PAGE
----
Eq.9 expresses the LCCDE output $Y(z)$ in terms of the input $X(z)$ and the initial-conditions $Y_{ic}(z)$.

The first term $H(z) X(z)$ is the zero-state response (or forced response) $Y_{zs}(z)$ corresponding to the input $X(z)$, and the second term is the zero-input response (or natural response) $Y_{zi}(z)$ corresponding to the initial-conditions $Y_{ic}(z)$ which is typically a transient response due to initial conditions.

Hence we have:

$$Y(z) = Y_{zs}(z) + Y_{zi}(z) \tag{10}$$

The zero-state response, $Y_{zs}(z) = H(z)X(z)$ corresponds to the LTI system that's characterized by the LCCDE, because it assumes zero initial conditions;i.e., $Y_{IC}(z) = 0$, and then the LCCDE output is given by :

$$ Y(z) = H(z)X(s) \longleftrightarrow y[n] = h[n] \star x[n] \tag{11} $$

Eq.11 displays the equivalence between the zero-state response of an LCCDE and the convolution output of the corresponding LTI system with impulse response $h[n]$.

For a suddenly applied sinudoidal $x[n] = K \cos(\omega_0 n)u[n]$, the zero-state response will include two terms: a switching transient part that corresponds to the sudden application of the input; i.e. $x[n] = 0 , n < 0$ , and a sinusoidal steady-state part that remains persistent after switching transients (and initial-condition transients as well, if that also exists) decay, and which corresponds to the response of the LTI system as if the input were $x[n] = \cos(\omega_0 n)$.

When applied to your LCCDE, you get the following:

$$ y[n] + a y[n-1] = b_0 x[n] ~~~,~~~ y[-1]=2 \tag{12} $$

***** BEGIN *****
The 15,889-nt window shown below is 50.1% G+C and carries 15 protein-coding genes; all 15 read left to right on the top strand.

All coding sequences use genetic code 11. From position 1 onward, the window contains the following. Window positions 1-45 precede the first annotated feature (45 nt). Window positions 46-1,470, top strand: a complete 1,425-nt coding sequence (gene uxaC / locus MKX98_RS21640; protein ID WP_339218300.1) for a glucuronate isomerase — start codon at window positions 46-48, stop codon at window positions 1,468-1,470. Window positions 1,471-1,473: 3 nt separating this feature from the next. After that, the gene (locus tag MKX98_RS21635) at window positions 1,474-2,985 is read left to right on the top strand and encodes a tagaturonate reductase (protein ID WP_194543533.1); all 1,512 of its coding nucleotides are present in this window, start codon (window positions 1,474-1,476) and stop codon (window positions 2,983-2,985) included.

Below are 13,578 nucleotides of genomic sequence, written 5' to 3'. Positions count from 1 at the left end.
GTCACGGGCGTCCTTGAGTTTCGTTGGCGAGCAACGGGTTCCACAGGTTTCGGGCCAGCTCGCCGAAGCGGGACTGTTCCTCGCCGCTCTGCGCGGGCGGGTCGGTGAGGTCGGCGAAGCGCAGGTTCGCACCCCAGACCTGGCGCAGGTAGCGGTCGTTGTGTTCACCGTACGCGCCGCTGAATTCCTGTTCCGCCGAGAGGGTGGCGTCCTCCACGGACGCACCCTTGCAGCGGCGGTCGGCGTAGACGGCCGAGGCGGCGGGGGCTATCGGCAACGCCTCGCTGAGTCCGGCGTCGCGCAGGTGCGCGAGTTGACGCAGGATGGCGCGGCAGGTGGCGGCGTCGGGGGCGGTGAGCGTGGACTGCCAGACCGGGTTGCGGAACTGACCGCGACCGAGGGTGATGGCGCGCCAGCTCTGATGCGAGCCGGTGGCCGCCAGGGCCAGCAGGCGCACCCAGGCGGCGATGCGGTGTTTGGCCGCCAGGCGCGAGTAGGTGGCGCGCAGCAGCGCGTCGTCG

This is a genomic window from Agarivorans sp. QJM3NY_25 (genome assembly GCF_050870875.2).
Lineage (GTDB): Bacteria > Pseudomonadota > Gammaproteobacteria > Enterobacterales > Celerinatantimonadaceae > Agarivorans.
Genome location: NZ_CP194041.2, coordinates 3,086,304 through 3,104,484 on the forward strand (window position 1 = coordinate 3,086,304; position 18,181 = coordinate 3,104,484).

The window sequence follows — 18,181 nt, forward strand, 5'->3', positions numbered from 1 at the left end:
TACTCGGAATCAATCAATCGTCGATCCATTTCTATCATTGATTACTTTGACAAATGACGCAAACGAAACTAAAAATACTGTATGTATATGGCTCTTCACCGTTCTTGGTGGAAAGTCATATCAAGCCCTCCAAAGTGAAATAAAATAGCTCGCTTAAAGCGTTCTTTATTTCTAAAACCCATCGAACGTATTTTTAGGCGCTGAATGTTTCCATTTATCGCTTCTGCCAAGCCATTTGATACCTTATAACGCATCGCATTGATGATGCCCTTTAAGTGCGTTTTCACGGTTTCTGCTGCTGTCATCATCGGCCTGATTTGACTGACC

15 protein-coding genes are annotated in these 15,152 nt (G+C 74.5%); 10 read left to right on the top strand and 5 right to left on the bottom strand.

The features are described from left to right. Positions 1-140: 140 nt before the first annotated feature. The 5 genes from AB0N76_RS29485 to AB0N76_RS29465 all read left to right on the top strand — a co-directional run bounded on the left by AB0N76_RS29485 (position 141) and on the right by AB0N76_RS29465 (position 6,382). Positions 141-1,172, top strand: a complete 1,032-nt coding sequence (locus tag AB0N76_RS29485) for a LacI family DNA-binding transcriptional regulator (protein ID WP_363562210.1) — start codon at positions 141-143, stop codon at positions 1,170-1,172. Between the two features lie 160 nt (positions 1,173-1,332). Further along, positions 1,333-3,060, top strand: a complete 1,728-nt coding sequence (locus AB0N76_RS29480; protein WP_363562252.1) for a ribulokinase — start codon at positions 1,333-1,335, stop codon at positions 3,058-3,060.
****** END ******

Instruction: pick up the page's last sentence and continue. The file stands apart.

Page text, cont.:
$$x[n] = K \cos(\omega_0 n)u[n] \leftrightarrow \frac{K/2}{ 1 - e^{j \omega_0} z^{-1} } + \frac{K/2}{ 1 - e^{-j \omega_0} z^{-1} } \tag{13}$$

where $a=-0.9 ,~ b_0 = 0.1 ,~ \omega_0 = 0.2 \pi$ , and $K=20$.

Then the total output becomes:

$$ Y(z) = \frac{b_0}{1 + a z^{-1}} \left( \frac{K / 2} {1 - e^{j \omega_0} z^{-1}} + \frac{K / 2} {1 - e^{-j \omega_0} z^{-1}} + \right) - \frac{ a y[-1]}{1 + a z^{-1}} \tag{14}$$

Where the term in the paranthesis corresponds to the zero-state output, and the remaing last term is the zero-input response.

Apply partial fraction expansion, PFE, to the zero-state response part:

$$Y(z) = \frac{A_1}{1 - e^{j\omega_0} z^{-1}} + \frac{A_2}{1 - e^{-j\omega_0} z^{-1}} + \frac{B_1}{1 + a z^{-1}} + \frac{B_2}{1 + a z^{-1}} - \frac{a y[-1]}{1 + a z^{-1}}\tag{15} $$

It will turn out that $A_2 = A_1^*$ and $B_2 = B_1^*$, and we have $$A = \frac{b_0 K/2}{1 + a e^{-j \omega_0}} ~~ ,~~ B = \frac{b_0 K/2}{1 + a^{-1} e^{j\omega_0}} $$.

Finally in the time-domain, the following is obtained for the total output:

$$y[n] = 2|A| \cos(\omega_0 n + \phi_A) + 2 \mathcal{Re}\{B\} (-a)^n - a y[-1]( -a)^n \tag{16} $$

For the given values it happens to be:

$$y[n] = 3.3626 \cos(0.2\pi n - 1.0960) u[n] + 0.4629 (0.9)^n u[n] + 1.8 (0.9)^n u[n] \tag{17} $$

Finally we can denote the parts of total output as follows:

the sinusoidal steady-state response: $$y_{ss}[n] = 3.3626 \cos(0.2\pi n - 1.0960) u[n] $$

the input switching transient response: $$y_{is}[n] = 0.4629 (0.9)^n u[n] $$

the zero-state response: $$y_{zs}[n] = y_{ss}[n] + y_{is}[n] $$

the zero-input (transient) response: $$ y_{zi}[n] = 1.8 (0.9)^n u[n] $$


Your Answer

By clicking “Post Your Answer”, you agree to our terms of service and acknowledge you have read our privacy policy.

Not the answer you're looking for? Browse other questions tagged or ask your own question.